Rendering views using CALayer, Part 1

For myDrumPad the main pad buttons are images. I create a UIButton object, and use setBackgroundImage:forState: to customize which image will be used for each state (UIControlStateNormal and UIControlStateHighlighted mainly).  I customize the title label font, shadow and color, and voilà I have a pad button that simulates the look and feel of  a Korg padKONTROL. There’s just a few small problems with it.

  1. The images on the iPad are fairly large, and memory is at a premium.
  2. The size of these buttons can change in portrait vs. landscape. It’s time-consuming to export different versions from Photoshop for the different orientations.
  3. The buttons are sized differently depending on the size of the button grid (e.g. a 3×3 grid of buttons have larger images than 4×4 or 5×5 grids). If I resize these images on-the-fly, then the edges look blurred and aren’t well-defined.
  4. The retina display complicates all of this, meaning I have to have two versions of each image.
  5. I want to be able to customize the buttons to have different colors when you’re on different drum sets.

Because of that long list, simply using an image isn’t good enough. But instead of drawing my images using regular Core Graphics drawing routines, I’m going to use Core Animation Layers, or CALayers, to accomplish the same thing. Ultimately I want my buttons to be able to be animated, to change color, and to feel more “alive” than a static image could accomplish.

Before you jump straight to the code…

Before you go any farther, I highly suggest you download the WWDC 2010 videos, and watch the sessions on Core Animation. There’s a lot of great information there and the presenters go to great lengths to show how flexible Core Animation is. The summary though is that CALayer objects can be stacked and nested just like layers in Photoshop, and actually form the foundation for how UIViews interact. The interesting thing about Core Animation is that when a parent layer is animated, moved, or in any other way interacted with, the sub-layers come along for the ride.

Most people focus on Core Animation as a way of, duh, animating their UI. While this is the really powerful capability that Core Animation exposes, don’t be confused by its name. Using its simpler capabilities can give you quite a lot, even without the animation capabilities. Think of it as going to Disney Land; yes there are plenty of amazing rides that cost millions of dollars and years of engineering to produce, but you can still have a fantastic time riding the Teacups. Core Animation provides some remarkable tools to do high-speed sophisticated path and keyframe animations, but layers, borders, shadows and gradient layers are still very effective tools.

Starting with your view

Typically when you’re creating your own custom view, you’ll start by subclassing UIView. This is what I’ll be doing here as well, but one of the things many people don’t realize is that with every instance of a UIView object, you get a CALayer for free. The layer property contains a default backing-store that your view will render itself to. At this point you can either draw directly to the layer using Core Graphics drawing operations, or you can create additional sub-layers for your view.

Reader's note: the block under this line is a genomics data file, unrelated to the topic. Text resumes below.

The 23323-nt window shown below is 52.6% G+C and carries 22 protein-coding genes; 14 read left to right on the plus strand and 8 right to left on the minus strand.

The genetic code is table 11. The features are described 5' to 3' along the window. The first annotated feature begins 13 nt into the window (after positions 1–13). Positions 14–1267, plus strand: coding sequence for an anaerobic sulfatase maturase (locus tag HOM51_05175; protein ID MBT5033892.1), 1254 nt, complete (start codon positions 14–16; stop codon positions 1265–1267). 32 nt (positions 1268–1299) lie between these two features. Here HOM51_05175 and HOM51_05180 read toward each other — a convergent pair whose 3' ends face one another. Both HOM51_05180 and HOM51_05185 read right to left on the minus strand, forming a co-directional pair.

- (id)initWithCoder:(NSCoder *)aDecoder {
    if ((self = [super initWithCoder:aDecoder])) {
        [self setupLayers];
    return self;

- (void)setupLayers {
    self.layer.cornerRadius = 10.0;
    self.layer.borderColor = [UIColor redColor].CGColor;
    self.layer.borderWidth = 1.0f;
    self.layer.shadowOffset = CGSizeMake(0.0f, 2.0f);
    self.layer.shadowOpacity = 1.5f;
    self.layer.shadowColor = [UIColor blackColor].CGColor;
    self.layer.shadowRadius = 2.5f;
    self.layer.anchorPoint = CGPointMake(0.5f, 0.5f);

This makes your view look something like the screenshot you see here. You’ll notice that, since our layer is empty except for the border, the shadow extends into the view itself. So, lets give our layer some content to display. The easiest way is to simply assign an image to the content property, but I want to be a bit more creative than that.

Instead, I’ll create a gradient inside this view. Add the following code to the end of the setupLayers method:

CAGradientLayer *gradient = [CAGradientLayer layer];
gradient.anchorPoint = CGPointMake(0.0f, 0.0f);
gradient.position = CGPointMake(0.0f, 0.0f);
gradient.bounds = self.layer.bounds;
gradient.cornerRadius = 10.0;
gradient.colors = [NSArray arrayWithObjects:
                   (id)[UIColor colorWithRed:0.82f
                   (id)[UIColor colorWithRed:0.52f
[self.layer addSublayer:gradient];

This gives you something along these lines instead. While this is starting out quite simply, you can see how simple interfaces can be drawn by using declarative routines as opposed to using regular images, or even procedural calls using Core Graphics.

As I create more and more sophisticated custom views using CALayer, I’ll add more to my blog on the subject. Before I go, I’ll show a screenshot of what I’ve managed to accomplish for my new buttons.

3 thoughts on “Rendering views using CALayer, Part 1

    1. I don’t have the time to write the code for you, but it should be fairly straight-forward. If you use UIBezierPath to define the jagged-edge outline, use that to create a CAShapeLayer, and then use that on the “mask” property for the actual layer displaying your content, you should be fine.

      UIBezierPath *path = [UIBezierPath bezierPath];
      CAShapeLayer *maskLayer = [CAShapeLayer layer];
      maskLayer.path = path.CGPath;
      theView.layer.mask = maskLayer;
      theView.layer.shadowColor = [UIColor blackColor].CGColor;


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